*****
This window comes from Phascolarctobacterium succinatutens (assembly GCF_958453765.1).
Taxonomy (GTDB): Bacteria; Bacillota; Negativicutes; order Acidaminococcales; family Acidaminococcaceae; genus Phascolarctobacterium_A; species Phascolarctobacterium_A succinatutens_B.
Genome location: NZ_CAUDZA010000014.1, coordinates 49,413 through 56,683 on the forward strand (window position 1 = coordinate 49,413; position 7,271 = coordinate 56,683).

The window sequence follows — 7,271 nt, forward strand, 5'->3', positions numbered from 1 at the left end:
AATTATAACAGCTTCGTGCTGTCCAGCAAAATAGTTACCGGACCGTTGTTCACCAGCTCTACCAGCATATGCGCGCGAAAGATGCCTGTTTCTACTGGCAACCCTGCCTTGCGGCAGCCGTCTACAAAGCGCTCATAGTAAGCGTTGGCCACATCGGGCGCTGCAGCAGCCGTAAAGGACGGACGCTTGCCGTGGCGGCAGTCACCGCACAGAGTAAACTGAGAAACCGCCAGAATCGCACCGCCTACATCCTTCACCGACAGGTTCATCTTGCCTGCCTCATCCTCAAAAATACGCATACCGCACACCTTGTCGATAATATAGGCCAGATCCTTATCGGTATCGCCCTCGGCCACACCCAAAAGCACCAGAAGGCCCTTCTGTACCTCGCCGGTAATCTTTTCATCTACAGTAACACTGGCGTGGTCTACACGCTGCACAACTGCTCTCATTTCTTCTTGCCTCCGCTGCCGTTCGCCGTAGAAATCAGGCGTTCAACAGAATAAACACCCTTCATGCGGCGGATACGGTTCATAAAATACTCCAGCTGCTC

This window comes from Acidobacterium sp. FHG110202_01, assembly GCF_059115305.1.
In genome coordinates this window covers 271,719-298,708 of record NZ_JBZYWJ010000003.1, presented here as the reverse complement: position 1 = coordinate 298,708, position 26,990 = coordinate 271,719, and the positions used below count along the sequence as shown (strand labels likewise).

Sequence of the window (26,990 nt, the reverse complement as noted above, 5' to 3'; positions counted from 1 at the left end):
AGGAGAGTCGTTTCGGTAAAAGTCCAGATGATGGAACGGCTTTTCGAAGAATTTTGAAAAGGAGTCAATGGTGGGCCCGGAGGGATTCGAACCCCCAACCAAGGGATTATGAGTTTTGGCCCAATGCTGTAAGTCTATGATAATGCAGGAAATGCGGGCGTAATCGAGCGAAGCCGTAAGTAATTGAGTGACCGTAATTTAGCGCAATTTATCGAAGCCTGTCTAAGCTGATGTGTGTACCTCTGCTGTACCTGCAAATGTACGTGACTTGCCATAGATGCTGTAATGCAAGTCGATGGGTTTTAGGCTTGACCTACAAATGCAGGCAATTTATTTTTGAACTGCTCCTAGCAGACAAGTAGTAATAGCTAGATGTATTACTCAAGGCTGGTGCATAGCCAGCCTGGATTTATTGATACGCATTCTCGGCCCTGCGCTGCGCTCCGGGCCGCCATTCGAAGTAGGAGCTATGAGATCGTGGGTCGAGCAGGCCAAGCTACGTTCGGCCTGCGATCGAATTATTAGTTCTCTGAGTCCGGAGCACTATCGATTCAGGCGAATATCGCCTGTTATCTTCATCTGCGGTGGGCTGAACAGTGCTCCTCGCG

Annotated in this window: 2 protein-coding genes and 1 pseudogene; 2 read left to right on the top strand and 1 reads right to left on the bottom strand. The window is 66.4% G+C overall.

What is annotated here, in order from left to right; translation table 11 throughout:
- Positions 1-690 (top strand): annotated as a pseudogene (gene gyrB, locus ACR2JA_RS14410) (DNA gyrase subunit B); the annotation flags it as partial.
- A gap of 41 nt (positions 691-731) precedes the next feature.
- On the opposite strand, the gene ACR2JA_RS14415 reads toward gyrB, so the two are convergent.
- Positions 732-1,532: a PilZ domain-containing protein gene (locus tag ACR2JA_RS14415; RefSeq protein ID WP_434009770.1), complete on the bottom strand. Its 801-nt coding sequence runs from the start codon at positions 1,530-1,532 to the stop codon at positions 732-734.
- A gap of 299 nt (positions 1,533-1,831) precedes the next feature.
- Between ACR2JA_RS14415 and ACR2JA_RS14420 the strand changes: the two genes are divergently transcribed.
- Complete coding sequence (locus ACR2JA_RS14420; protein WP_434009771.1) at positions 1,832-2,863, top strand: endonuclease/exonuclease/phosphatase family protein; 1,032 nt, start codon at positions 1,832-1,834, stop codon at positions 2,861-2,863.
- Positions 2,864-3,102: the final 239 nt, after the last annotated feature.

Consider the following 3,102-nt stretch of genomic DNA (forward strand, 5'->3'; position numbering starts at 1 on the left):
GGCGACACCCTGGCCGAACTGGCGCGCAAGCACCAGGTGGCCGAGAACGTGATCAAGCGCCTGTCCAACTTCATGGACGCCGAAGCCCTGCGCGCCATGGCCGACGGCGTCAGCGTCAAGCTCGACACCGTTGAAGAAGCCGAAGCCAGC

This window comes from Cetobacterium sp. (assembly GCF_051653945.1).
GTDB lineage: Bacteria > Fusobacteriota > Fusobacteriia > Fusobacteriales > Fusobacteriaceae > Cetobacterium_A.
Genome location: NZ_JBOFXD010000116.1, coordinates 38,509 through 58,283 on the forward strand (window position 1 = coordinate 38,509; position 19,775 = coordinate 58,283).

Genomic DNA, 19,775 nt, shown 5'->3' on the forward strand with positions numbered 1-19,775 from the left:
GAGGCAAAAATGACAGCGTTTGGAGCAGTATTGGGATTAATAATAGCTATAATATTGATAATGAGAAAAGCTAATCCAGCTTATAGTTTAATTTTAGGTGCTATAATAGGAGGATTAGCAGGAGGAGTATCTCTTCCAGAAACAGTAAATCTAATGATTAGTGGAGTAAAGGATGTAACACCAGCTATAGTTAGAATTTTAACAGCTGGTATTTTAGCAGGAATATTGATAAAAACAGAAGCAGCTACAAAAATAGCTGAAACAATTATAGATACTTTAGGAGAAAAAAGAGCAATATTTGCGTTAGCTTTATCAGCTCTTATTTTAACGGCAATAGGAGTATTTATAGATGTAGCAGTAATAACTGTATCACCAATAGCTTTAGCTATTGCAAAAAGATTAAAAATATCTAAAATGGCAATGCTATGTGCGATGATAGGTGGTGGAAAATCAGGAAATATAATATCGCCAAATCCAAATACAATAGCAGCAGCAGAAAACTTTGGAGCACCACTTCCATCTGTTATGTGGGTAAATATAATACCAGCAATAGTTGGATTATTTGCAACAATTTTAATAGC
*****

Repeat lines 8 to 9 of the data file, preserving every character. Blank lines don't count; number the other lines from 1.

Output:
Sequence of the window (26,990 nt, the reverse complement as noted above, 5' to 3'; positions counted from 1 at the left end):
AGGAGAGTCGTTTCGGTAAAAGTCCAGATGATGGAACGGCTTTTCGAAGAATTTTGAAAAGGAGTCAATGGTGGGCCCGGAGGGATTCGAACCCCCAACCAAGGGATTATGAGTTTTGGCCCAATGCTGTAAGTCTATGATAATGCAGGAAATGCGGGCGTAATCGAGCGAAGCCGTAAGTAATTGAGTGACCGTAATTTAGCGCAATTTATCGAAGCCTGTCTAAGCTGATGTGTGTACCTCTGCTGTACCTGCAAATGTACGTGACTTGCCATAGATGCTGTAATGCAAGTCGATGGGTTTTAGGCTTGACCTACAAATGCAGGCAATTTATTTTTGAACTGCTCCTAGCAGACAAGTAGTAATAGCTAGATGTATTACTCAAGGCTGGTGCATAGCCAGCCTGGATTTATTGATACGCATTCTCGGCCCTGCGCTGCGCTCCGGGCCGCCATTCGAAGTAGGAGCTATGAGATCGTGGGTCGAGCAGGCCAAGCTACGTTCGGCCTGCGATCGAATTATTAGTTCTCTGAGTCCGGAGCACTATCGATTCAGGCGAATATCGCCTGTTATCTTCATCTGCGGTGGGCTGAACAGTGCTCCTCGCG